Pioneering public artist Mary Miss unveiled FLOW: Can You See the River? in Indianapolis, the first in the artist’s City as Living Laboratory (CaLL) series of projects that combine art and environmentalism to raise public awareness about issues of sustainability
Yael Bartana infuses all her works with tensions and contradictions, blending fact and fiction, past and present to question cultural definitions of nationhood and identity. These issues play out in an epic style that draws from traditional documentary, socialist-realist propaganda and the artist’s self-scripted narratives.
Claes Oldenburg’s statement “I am for an art that imitates the human, that is comic . . . or violent, or whatever is necessary” can readily be applied to the art of Ben Stone, whose six recent works explore pathos in contemporary American life, particularly as manifested by tragi-comic characters in his native Chicago.
Public Notice 3, a text-based installation conceived for the Grand Staircase of the Art Institute of Chicago by Jitish Kallat, is truly monumental in aim. The site-specific work engages the historical and cultural conditions of its locale, connecting past and present in a powerful statement about religious tolerance and fanaticism.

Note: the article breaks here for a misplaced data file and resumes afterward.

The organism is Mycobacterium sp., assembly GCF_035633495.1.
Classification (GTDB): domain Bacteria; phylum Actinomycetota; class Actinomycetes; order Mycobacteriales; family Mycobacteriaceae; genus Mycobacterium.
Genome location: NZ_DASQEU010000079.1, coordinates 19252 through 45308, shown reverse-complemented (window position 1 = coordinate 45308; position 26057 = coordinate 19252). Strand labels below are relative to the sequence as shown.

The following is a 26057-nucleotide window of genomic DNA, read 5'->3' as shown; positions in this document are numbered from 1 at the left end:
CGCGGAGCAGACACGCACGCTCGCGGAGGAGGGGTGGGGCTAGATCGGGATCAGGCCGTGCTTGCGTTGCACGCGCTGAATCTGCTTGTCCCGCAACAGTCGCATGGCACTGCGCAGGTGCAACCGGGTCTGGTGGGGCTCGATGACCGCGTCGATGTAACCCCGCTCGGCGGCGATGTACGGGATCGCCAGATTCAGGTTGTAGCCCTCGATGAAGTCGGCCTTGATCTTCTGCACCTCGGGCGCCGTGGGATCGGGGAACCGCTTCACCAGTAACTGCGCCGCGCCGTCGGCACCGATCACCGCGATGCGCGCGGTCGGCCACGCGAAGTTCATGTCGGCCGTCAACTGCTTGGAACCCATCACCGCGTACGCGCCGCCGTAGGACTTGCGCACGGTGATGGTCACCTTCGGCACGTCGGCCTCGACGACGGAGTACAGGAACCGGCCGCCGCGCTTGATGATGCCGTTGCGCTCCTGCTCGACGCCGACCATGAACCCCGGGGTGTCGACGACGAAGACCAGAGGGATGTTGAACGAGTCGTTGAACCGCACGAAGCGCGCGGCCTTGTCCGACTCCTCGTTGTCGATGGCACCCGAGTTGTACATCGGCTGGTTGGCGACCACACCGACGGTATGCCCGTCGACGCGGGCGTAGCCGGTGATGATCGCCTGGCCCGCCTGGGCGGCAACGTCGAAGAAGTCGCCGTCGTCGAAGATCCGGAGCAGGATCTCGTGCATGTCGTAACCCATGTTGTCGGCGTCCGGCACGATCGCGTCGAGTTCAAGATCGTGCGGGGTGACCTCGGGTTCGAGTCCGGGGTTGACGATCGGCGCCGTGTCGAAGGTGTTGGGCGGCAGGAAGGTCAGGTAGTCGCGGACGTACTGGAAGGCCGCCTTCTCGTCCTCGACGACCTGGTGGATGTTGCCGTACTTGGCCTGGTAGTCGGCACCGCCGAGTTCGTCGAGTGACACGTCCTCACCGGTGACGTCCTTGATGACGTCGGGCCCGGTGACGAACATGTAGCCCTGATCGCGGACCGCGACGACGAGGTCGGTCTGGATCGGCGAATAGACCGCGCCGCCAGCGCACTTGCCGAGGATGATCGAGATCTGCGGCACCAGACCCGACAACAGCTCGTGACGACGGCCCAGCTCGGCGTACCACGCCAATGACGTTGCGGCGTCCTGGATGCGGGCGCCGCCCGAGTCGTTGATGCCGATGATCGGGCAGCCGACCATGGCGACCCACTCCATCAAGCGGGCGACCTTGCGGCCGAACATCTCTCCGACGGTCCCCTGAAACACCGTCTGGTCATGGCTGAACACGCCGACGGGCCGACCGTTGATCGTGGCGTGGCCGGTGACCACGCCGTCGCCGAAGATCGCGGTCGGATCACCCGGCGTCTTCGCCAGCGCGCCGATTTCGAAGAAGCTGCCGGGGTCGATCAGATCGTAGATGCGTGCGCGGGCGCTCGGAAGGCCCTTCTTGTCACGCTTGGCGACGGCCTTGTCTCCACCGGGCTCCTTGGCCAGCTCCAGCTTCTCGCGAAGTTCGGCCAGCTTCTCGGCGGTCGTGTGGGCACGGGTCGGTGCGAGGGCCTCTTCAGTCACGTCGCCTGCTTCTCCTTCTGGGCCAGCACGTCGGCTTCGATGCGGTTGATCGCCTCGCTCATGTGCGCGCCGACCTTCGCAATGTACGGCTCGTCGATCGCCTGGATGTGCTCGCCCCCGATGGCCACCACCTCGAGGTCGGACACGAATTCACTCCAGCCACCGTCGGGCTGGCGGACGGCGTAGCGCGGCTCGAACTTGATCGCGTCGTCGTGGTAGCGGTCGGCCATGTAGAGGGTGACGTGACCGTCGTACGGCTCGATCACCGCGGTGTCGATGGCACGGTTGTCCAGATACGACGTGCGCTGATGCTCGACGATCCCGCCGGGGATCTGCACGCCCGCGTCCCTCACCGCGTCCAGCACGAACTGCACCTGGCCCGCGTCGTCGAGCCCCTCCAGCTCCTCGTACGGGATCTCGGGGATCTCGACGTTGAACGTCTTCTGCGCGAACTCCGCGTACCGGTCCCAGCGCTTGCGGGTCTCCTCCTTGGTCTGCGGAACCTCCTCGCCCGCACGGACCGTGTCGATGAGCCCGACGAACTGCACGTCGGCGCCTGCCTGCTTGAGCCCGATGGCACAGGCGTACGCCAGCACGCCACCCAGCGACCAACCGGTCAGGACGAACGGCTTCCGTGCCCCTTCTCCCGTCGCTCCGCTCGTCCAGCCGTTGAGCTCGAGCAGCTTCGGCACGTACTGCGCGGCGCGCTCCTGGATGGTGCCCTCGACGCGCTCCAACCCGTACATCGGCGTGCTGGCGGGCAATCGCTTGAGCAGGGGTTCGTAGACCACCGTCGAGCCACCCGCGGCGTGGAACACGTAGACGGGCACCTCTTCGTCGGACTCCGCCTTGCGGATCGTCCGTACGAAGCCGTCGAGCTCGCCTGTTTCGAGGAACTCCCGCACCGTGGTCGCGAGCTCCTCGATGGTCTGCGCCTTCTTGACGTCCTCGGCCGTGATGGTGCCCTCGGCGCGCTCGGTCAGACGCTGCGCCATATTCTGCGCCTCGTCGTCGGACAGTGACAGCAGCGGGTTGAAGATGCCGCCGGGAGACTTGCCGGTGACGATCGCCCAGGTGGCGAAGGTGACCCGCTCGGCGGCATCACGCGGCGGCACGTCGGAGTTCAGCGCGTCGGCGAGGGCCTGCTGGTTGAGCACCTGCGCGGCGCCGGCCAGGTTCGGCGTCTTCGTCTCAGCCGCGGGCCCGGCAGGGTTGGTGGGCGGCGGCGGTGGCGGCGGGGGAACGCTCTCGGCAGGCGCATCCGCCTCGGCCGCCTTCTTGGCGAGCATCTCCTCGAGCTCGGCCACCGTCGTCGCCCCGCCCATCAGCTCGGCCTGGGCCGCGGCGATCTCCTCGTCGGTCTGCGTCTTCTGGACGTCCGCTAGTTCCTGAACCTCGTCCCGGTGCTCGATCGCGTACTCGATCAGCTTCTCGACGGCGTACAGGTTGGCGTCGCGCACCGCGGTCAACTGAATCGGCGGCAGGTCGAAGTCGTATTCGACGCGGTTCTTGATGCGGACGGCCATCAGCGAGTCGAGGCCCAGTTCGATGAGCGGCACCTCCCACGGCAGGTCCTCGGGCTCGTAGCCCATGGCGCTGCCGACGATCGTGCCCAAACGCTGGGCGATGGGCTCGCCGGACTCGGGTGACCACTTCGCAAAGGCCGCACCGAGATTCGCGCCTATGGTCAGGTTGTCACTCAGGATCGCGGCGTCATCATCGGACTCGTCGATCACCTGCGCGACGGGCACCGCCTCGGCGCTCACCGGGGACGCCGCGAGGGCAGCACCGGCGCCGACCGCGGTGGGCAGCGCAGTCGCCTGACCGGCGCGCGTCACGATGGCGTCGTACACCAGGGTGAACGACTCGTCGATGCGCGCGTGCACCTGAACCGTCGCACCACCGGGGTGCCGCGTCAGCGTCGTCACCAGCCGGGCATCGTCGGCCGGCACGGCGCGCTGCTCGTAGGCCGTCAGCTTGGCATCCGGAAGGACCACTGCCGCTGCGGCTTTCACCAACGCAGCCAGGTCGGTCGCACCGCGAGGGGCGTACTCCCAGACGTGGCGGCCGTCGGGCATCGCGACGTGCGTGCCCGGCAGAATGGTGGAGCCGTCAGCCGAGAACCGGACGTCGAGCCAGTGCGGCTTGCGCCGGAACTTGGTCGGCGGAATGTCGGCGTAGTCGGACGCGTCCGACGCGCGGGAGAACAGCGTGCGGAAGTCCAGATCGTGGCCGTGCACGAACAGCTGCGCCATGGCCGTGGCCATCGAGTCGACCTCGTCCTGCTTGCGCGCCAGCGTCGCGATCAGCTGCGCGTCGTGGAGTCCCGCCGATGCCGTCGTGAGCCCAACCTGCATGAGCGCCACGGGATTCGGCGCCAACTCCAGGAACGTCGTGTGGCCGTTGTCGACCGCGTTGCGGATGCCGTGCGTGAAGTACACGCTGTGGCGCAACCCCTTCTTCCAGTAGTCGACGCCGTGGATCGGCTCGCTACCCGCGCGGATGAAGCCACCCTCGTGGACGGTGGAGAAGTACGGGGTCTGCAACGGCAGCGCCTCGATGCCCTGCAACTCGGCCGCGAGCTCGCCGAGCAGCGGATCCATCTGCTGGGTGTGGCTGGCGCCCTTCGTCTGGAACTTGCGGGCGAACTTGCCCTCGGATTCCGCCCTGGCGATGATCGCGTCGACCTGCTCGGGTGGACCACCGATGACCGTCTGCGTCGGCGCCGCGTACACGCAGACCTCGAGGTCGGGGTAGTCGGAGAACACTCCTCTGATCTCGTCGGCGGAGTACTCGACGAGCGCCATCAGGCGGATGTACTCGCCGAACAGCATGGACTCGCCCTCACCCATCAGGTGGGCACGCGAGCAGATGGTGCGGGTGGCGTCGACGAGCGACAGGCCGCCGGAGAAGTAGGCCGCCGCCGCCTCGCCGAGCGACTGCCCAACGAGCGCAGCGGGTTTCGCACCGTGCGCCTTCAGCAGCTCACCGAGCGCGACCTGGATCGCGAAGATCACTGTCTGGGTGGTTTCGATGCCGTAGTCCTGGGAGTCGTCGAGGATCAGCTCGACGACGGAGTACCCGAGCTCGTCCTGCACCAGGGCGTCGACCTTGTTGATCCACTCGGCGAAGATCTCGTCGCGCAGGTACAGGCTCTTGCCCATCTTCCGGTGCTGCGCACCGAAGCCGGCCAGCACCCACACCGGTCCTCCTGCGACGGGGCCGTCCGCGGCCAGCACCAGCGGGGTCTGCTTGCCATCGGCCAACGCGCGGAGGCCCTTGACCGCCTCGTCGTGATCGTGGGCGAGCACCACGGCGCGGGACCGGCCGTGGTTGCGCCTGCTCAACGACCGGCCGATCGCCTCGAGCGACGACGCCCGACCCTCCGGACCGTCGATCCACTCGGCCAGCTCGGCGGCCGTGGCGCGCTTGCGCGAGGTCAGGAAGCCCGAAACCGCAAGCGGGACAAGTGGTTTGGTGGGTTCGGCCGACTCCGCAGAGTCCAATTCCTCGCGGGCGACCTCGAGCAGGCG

Christine Tarkowski set out to construct her own system of belief in “Last Things Will Be First and First Things Will Be Last,” the 42-year-old’s largest, most ambitious exhibition to date.
Despite the art historical links suggested, the exhibition 50% Grey: Contemporary Czech Photography Reconsiderd is not a portrait of national identity. Rather the exhibition places current Czech photography between past and present, as a means for engaging both artist and viewer in zones of productive flux.
Chicago-based Armita Raafat performs an archeology of memory in evocative mixed-medium installations that draw on architectural motifs from Iran, the country of her familial roots.
Like Robert Smithson's Spiral Jetty, Deborah Boardman's generous art looks to the self-governing forces of nature creating synergies between human experience and natural phenomena.
The forty photographs that comprised Allan Sekula's exhibition Polonia and Other Fables explore aspects of Polish identity that lie somewhere between reality and myth, between Poland and the Polish diaspora.
San Francisco-based artist, filmmaker and musician Clare E. Rojas spins allegorical tales in intimate paintings, large-scale murals and installations. Deriving motifs from quilts, Russian nesting dolls and Native American art, these works combine geometric patterns, personal iconography and folkloric tableaux.
Captured throughout the exhibition is the dual sense of hope and despair that infused these countries during the interwar period, as is the political and social upheaval that spawned artists to craft a new vision for Europe.
In the photographs and video installations of Gulnara Kasmalieva and Muratbek Djumaliev, the diversity of Kyrgyz identity is examined against the backdrop of a complex, layered history that includes nomadic traditions based in pastoralism followed by centuries of colonist rule.